Anywho, by the time, bleary-eyed and delirious (and, I might add, having gnawed your way through your entire stash of road trip fruit snacks), you start to see civilization reemerging on the horizon in the form of Miami, you will likely realize you have nearly four hours left to drive before you hit Key West. While weaker souls would, at this point, give up and head to South Beach for a $45 Hypnotic Mojito (True story, George drank such a thing there once upon a time, and while it did not cost $45, I certainly would pay that to see him drink one again), those Conchs-at-Heart like yours truly will press onward, and will be rewarded by a glorious trip down The Overseas Highway, the southernmost portion of U.S. Route 1.
Initially opened in 1912, The Overseas Highway began as the southern leg of oil magnate Henry Flagler's Florida East Coast Railroad, carrying passengers from Miami to Key West. On Labor Day in 1935 a devastating hurricane--the third fiercest in Atlantic history-- whipped through the Keys, killing some 400 people, completely flatting structures throughout the islands and wholly decimating Islamorada, and knocking out significant sections of the tracks and bridges of what was then The Overseas Railroad.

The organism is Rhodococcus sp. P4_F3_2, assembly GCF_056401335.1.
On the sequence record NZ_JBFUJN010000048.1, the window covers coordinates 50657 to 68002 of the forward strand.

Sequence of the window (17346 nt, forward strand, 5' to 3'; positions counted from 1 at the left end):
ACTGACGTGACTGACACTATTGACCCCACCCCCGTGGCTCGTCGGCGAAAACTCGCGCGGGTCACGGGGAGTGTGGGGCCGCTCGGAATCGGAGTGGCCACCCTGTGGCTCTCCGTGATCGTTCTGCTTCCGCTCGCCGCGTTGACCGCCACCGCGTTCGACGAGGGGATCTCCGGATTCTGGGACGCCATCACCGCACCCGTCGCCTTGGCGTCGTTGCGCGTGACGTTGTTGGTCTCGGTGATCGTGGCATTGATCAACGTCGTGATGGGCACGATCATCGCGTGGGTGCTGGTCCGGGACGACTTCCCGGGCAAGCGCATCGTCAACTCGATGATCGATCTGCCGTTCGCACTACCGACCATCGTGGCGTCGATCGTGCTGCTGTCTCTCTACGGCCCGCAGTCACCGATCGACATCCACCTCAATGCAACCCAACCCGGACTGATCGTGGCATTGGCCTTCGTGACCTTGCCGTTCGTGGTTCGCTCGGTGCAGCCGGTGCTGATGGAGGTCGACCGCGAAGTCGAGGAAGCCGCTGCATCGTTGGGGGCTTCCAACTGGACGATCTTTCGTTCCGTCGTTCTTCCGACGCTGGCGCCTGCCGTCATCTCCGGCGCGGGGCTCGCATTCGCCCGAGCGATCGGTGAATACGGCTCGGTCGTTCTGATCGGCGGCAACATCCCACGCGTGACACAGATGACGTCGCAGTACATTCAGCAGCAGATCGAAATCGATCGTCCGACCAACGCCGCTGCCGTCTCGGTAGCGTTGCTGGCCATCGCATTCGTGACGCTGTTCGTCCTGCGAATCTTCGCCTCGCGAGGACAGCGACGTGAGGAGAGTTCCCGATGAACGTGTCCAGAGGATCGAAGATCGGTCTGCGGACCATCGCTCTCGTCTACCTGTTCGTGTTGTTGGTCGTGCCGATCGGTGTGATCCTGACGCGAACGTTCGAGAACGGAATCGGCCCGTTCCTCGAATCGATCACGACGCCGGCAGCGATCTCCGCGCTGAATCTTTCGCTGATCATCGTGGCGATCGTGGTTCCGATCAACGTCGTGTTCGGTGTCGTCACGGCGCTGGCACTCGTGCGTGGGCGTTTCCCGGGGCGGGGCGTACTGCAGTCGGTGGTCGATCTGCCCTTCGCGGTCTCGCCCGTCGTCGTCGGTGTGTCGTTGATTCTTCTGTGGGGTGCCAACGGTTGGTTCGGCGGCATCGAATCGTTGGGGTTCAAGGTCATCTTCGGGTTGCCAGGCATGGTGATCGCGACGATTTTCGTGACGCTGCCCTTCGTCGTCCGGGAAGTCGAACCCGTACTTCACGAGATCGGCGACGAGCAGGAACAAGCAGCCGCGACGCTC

The destruction of the rail corridor was simply too expensive for Flagler to rebuild. But never ones to let a little bad weather get them down, Floridians used the former railroad trail as the template for The Overseas Highway, some 127.5 miles of bridge-laden road that today runs from Key Largo (Montego, Baaaaby why don't we go to the Kokomoooo...) to Key West, and treats road trippers to some crazy pretty scenery (not to be confused with pretty crazy scenery, which, I suppose, you also see in the Keys).
While our two trips back and forth on the two-lane highway haven't yielded sight American Croc we're dying to spot (from far, far away, obviously), we did get to take in miniature Key Deer (so cute, and so obviously Duke's long-lost cousins), sunbathing iguanas, mangrove swamps, pine tree and palm tree forests, ocean as far as the eye can see, and plenty of the amazing, backwater shops/bars/marinas that dot the fishing-centric Keys. My favorite views come from the 7-mile bridge, which is exactly what it sounds like. One of the 40-plus bridges that connect the many islands comprising the Keys, the 7-mile is by far the longest, and when driving on it you almost get the feeling that you're just skating along on top of the bright blue water surrounding you. Lovely. And more than a little terrifying.
The Overseas Highway isn't named an All-American Road for nothing (Seriously, who knew that was a thing?), and I suggest you pack up your dog and your fruit snacks (take like triple what you think you'll need. Just trust me), and go for a ramble yourself.